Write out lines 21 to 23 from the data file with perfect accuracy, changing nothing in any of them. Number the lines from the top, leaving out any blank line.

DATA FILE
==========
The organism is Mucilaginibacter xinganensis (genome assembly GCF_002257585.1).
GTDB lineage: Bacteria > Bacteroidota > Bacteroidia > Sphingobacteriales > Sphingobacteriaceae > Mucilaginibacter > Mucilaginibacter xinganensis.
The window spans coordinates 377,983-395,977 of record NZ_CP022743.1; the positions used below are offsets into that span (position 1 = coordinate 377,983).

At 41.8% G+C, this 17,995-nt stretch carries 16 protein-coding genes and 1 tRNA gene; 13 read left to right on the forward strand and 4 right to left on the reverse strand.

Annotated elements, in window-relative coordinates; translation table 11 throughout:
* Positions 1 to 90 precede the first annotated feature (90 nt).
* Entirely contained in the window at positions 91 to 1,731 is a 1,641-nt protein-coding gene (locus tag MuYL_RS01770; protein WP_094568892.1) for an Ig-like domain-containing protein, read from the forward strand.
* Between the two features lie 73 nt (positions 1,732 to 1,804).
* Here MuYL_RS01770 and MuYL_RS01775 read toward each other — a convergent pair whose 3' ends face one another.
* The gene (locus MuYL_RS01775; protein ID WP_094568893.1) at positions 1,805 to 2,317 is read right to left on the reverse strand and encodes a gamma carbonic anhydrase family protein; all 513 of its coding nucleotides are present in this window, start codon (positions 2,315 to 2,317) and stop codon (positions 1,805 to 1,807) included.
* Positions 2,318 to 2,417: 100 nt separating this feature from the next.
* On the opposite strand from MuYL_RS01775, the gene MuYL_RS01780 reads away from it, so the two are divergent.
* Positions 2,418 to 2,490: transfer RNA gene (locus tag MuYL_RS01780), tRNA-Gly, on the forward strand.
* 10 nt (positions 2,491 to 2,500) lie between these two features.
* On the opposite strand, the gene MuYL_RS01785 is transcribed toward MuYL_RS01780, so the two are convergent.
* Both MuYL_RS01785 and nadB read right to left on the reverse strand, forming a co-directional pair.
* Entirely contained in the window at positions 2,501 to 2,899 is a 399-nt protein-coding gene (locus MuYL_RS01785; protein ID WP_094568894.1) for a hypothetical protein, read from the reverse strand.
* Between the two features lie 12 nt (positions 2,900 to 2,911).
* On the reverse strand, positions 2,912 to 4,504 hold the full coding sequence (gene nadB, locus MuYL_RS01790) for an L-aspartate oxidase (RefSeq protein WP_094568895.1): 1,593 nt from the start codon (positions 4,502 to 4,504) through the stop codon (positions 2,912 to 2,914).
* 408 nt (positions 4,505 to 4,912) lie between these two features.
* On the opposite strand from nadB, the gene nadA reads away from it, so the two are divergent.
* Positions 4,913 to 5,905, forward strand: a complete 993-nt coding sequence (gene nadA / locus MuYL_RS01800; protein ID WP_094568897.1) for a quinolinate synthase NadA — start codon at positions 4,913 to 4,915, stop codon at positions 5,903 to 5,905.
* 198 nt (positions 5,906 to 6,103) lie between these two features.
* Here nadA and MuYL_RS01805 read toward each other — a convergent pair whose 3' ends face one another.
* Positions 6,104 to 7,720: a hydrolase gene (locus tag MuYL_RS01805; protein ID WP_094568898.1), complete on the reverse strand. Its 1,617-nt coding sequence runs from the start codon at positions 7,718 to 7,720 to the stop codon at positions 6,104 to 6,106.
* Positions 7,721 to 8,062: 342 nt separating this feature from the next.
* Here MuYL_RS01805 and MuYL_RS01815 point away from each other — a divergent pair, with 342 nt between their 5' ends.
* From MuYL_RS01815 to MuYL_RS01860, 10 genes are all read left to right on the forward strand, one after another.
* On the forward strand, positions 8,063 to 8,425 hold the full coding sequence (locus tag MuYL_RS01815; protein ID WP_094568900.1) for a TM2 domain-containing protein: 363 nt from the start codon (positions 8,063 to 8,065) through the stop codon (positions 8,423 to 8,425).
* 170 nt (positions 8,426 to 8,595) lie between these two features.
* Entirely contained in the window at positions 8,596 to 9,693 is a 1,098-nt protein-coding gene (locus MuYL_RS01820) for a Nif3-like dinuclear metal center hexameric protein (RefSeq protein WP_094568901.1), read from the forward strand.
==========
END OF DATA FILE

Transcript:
* On the opposite strand from nadB, the gene nadA reads away from it, so the two are divergent.
* Positions 4,913 to 5,905, forward strand: a complete 993-nt coding sequence (gene nadA / locus MuYL_RS01800; protein ID WP_094568897.1) for a quinolinate synthase NadA — start codon at positions 4,913 to 4,915, stop codon at positions 5,903 to 5,905.
* 198 nt (positions 5,906 to 6,103) lie between these two features.